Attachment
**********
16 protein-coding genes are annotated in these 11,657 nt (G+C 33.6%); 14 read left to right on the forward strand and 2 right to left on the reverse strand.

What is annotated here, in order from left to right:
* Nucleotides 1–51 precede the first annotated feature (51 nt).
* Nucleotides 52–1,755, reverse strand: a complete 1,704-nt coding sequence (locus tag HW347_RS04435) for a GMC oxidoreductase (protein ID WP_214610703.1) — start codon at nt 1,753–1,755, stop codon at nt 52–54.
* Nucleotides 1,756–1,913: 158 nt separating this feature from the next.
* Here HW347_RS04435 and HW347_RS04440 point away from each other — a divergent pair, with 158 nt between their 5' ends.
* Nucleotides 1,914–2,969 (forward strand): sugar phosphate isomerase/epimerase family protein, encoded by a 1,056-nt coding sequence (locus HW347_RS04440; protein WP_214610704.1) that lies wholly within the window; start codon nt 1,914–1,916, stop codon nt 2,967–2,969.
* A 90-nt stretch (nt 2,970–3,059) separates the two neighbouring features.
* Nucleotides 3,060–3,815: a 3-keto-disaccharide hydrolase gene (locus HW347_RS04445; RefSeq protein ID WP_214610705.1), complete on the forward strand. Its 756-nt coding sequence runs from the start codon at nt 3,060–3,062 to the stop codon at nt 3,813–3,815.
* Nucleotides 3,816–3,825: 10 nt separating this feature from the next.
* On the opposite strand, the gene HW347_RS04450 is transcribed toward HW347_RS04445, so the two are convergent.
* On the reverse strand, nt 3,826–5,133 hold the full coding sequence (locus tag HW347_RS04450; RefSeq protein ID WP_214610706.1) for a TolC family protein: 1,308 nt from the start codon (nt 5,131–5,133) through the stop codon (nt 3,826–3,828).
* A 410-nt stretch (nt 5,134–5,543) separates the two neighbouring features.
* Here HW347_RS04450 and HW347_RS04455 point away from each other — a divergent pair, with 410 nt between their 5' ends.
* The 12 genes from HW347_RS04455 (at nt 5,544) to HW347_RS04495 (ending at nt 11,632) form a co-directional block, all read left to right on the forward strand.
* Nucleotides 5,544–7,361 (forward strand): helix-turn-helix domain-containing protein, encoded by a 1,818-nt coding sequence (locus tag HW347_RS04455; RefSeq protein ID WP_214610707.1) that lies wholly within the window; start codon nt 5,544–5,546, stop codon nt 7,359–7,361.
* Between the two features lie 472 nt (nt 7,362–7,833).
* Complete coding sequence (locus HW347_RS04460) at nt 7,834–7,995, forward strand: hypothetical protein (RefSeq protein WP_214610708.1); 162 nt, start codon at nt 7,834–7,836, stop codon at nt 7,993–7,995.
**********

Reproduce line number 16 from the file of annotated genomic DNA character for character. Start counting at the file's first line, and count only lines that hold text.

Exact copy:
* Nucleotides 5,544–7,361 (forward strand): helix-turn-helix domain-containing protein, encoded by a 1,818-nt coding sequence (locus tag HW347_RS04455; RefSeq protein ID WP_214610707.1) that lies wholly within the window; start codon nt 5,544–5,546, stop codon nt 7,359–7,361.